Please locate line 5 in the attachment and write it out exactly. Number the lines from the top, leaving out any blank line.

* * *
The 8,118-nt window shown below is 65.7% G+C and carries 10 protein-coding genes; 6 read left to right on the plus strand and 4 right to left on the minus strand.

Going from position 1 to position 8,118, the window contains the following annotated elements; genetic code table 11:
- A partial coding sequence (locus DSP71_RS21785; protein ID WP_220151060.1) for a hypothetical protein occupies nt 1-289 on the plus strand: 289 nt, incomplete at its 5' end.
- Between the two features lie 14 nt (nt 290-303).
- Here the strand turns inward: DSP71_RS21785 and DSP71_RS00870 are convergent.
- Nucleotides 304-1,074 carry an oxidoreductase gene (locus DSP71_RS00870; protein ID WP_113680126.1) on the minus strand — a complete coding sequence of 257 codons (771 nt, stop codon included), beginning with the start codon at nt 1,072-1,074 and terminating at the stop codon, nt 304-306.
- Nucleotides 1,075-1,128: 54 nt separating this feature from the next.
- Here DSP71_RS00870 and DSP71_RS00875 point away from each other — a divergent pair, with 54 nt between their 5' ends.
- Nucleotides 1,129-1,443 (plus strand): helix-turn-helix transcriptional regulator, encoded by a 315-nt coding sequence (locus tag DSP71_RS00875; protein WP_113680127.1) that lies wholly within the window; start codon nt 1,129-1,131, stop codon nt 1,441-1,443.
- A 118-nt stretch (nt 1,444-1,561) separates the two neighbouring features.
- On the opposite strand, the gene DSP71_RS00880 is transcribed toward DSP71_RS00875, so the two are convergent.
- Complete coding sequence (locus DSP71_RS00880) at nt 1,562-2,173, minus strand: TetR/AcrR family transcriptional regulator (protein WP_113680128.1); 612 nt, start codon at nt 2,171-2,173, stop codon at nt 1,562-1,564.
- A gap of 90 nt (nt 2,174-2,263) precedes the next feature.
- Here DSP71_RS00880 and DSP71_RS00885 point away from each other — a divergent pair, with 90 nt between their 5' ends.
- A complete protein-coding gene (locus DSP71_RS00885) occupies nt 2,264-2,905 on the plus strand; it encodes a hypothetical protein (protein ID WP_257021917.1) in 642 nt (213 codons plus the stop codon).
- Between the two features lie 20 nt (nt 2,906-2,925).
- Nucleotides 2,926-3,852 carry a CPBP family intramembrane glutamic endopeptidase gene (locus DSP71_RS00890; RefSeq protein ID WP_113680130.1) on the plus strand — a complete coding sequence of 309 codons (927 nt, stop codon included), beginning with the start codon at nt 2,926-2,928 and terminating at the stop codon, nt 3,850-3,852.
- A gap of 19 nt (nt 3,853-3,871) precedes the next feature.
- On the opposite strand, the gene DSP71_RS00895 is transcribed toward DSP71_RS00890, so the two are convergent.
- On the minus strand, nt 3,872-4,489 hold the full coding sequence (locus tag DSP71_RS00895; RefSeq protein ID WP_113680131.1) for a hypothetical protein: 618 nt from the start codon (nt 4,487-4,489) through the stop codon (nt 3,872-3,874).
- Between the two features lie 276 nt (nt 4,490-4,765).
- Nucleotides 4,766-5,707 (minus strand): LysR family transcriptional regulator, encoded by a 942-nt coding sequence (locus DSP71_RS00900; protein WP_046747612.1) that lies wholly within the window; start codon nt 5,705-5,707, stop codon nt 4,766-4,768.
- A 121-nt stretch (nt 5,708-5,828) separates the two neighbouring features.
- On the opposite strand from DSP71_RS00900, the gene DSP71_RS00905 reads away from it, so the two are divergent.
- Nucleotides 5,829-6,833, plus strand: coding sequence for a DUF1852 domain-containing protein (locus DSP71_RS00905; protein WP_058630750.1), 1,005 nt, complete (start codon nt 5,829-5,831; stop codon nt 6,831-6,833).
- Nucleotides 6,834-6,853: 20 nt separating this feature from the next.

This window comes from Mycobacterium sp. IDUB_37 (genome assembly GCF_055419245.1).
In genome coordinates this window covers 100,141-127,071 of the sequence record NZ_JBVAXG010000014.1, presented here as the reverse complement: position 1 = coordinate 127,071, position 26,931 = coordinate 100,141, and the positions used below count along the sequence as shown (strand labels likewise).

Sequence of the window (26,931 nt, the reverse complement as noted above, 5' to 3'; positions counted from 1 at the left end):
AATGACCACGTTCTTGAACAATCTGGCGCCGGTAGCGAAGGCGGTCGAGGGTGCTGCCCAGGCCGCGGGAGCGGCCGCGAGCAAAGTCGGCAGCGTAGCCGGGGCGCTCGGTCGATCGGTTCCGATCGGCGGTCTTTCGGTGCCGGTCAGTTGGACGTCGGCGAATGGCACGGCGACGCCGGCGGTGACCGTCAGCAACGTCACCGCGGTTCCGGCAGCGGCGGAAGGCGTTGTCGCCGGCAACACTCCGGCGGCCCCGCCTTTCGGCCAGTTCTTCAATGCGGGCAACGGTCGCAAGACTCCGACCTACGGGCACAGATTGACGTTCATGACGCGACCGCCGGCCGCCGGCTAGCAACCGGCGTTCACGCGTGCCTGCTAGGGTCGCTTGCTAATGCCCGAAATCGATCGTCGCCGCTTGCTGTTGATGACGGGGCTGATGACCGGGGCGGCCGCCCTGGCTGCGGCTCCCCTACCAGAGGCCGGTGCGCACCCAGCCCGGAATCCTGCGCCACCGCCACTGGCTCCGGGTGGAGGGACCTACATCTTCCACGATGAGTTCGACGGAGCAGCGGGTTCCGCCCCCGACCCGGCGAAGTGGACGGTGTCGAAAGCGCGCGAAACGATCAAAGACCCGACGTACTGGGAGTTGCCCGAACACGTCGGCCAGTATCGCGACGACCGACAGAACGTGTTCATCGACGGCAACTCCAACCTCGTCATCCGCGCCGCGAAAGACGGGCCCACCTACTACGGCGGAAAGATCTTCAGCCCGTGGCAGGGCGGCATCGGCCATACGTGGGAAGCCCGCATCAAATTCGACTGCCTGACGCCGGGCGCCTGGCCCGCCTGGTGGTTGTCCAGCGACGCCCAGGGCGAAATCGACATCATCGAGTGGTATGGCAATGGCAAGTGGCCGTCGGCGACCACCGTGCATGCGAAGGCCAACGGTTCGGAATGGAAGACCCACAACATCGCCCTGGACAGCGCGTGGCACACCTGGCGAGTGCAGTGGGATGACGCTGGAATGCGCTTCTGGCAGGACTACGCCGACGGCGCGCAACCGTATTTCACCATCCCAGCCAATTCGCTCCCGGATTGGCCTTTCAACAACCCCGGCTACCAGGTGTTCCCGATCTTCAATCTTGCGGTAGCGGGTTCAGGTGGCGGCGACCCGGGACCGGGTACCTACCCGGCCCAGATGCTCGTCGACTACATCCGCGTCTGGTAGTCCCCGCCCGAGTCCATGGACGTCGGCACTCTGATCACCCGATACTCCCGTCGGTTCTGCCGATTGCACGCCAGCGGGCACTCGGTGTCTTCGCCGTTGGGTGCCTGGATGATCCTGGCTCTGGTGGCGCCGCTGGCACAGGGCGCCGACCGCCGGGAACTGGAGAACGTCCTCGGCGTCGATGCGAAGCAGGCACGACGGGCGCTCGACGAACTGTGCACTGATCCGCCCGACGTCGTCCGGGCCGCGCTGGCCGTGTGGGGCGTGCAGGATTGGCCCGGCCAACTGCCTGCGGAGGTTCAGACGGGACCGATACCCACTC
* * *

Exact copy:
- Here the strand turns inward: DSP71_RS21785 and DSP71_RS00870 are convergent.